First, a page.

The initial intention was to use Céčka as buckles for women's clothing, but it was a failure. The next attempt was to use them as parts of door hangings, but this did not succeed either. The real interest, which was born among the Czechoslovak children, set off Céčková horečka (Céčka fever). From 1984, Céčka became scarce materials of considerable value (for children) almost instantly. The basic shape is a letter C.
Plastic parts can be chained, and they were also used in several games, for instance, one similar in principle to pitching pennies. It also inspired Michal David's song Céčka, sbírá céčka (C's, she collects C's). Céčka are also mentioned twice in the song Pochodové cvičení by Czech singer and songwriter Slávek Janoušek.
- Fraňková, Ruth (2007-08-23). "Inconspicuous plastic toy that has made it to the National Museum". Radio Prague. Retrieved 2009-08-25.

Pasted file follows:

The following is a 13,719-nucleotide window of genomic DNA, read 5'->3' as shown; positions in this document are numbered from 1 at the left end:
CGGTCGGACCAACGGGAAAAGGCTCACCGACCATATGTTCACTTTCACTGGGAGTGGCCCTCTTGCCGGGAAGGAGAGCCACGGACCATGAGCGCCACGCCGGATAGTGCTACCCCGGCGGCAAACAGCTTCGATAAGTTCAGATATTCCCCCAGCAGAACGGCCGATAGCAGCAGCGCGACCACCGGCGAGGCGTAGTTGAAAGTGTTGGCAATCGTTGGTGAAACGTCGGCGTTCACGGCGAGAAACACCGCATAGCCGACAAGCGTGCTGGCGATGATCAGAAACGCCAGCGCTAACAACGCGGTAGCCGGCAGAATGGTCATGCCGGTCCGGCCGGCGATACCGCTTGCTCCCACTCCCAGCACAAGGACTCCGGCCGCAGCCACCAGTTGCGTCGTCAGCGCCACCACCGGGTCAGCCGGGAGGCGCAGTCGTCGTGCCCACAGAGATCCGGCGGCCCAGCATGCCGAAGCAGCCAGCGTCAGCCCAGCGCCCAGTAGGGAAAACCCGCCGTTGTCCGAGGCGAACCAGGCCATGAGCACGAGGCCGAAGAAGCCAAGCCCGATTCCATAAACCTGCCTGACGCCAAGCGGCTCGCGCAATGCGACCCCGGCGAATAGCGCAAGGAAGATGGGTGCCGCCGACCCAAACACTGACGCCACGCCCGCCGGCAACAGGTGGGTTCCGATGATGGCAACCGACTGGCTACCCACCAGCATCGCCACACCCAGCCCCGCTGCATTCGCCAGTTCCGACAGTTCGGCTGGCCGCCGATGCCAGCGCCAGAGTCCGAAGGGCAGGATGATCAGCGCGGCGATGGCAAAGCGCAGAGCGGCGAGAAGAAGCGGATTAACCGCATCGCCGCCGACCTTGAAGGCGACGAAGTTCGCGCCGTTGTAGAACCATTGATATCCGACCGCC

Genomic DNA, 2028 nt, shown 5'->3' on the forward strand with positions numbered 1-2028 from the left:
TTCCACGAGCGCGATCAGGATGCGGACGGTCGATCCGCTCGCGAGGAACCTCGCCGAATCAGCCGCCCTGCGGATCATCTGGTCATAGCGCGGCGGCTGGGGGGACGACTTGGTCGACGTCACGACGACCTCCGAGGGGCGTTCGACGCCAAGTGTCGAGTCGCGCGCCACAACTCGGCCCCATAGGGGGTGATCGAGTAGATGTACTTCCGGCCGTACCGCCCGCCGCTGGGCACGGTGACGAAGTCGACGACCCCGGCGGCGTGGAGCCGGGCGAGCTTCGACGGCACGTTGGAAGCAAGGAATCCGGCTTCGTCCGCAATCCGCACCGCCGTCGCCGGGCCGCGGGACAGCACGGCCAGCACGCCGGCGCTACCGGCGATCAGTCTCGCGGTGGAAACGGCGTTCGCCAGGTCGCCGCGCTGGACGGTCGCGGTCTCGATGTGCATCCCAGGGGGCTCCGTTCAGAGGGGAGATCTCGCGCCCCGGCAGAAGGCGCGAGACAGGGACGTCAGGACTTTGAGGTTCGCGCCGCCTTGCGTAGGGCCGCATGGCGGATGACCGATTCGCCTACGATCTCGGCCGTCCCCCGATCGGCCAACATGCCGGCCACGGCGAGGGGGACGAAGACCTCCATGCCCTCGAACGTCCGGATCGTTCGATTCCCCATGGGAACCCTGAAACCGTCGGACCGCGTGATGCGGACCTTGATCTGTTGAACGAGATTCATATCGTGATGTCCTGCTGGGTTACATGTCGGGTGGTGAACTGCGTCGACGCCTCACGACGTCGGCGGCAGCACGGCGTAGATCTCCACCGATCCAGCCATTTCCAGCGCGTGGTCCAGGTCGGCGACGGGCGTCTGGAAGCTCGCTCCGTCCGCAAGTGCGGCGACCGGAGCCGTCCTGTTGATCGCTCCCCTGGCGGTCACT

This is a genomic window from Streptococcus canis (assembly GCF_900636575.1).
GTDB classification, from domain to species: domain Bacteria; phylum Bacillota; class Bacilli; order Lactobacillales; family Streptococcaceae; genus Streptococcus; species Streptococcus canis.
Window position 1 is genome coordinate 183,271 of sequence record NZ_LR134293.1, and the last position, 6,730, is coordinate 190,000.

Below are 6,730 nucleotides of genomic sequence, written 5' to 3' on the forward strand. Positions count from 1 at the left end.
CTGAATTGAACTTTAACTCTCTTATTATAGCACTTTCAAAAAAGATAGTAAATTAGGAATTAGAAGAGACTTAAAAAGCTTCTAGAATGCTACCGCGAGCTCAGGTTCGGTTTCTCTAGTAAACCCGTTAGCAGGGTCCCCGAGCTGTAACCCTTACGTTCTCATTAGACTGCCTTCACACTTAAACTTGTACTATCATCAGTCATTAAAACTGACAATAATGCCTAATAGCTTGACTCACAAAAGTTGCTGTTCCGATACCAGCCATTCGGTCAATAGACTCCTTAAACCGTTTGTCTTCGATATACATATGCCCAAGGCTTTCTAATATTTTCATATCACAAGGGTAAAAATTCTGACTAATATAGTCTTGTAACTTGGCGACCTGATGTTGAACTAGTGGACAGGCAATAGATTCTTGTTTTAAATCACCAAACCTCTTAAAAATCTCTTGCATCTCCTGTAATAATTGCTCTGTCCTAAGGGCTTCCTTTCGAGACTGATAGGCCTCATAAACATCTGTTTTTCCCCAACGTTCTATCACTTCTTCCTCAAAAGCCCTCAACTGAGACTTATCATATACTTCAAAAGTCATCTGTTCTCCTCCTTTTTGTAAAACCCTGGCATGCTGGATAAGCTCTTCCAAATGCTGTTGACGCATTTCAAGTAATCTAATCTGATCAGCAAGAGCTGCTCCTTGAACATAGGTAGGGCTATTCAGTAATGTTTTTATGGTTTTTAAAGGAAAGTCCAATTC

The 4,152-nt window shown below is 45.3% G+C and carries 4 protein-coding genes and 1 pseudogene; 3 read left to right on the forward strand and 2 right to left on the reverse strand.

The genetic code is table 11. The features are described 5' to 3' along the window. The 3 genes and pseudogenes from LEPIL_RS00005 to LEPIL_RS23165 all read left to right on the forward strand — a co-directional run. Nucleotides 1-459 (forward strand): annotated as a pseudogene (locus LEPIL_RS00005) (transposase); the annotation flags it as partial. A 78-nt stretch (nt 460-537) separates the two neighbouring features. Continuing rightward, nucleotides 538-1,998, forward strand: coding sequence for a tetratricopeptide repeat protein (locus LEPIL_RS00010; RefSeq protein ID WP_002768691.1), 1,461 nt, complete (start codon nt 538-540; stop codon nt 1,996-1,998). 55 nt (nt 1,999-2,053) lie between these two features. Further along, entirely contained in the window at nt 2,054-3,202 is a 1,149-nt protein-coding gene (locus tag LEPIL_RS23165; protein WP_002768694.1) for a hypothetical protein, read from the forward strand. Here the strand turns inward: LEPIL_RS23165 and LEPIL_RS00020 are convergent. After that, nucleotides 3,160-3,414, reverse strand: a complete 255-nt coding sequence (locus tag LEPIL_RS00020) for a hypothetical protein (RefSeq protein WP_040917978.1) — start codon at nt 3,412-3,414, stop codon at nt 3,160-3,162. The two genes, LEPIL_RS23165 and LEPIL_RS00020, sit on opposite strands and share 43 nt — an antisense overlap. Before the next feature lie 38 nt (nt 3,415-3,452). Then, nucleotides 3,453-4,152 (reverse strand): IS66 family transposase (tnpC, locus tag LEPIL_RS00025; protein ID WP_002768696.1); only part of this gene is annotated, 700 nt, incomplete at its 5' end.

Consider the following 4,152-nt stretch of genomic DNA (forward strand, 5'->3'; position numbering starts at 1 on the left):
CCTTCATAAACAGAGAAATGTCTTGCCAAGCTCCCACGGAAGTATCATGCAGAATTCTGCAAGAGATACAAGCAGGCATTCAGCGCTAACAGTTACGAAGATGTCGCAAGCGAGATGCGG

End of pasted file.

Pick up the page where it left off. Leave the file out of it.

- Vrbová, Martina (2009-05-22). "Retro v médiích. Všichni jsme Retro" (in Czech). Czech Television. Retrieved 2009-08-25.
- Nyklová, Martina (2007-10-15). "Céčka jsou nejoblíběnější na Moravě" (in Czech). Radio Prague. Archived from the original on 2008-04-19. Retrieved 2009-08-25.
- Pacherová, Soňa (2009-08-02). "Céčka boli v ČSSR vzácne ako tvrdá mena" (in Slovak). Pravda.sk. Retrieved 2009-08-28.
- Fraňková, Ruth (2008-07-27). "Blasts from the past". Radio Prague. Retrieved 2009-08-28.
- Text of the song - slavekjanousek.cz[permanent dead link]
|This Czech Republic-related article is a stub. You can help Wikipedia by expanding it.|
|This Slovakia-related article is a stub. You can help Wikipedia by expanding it.|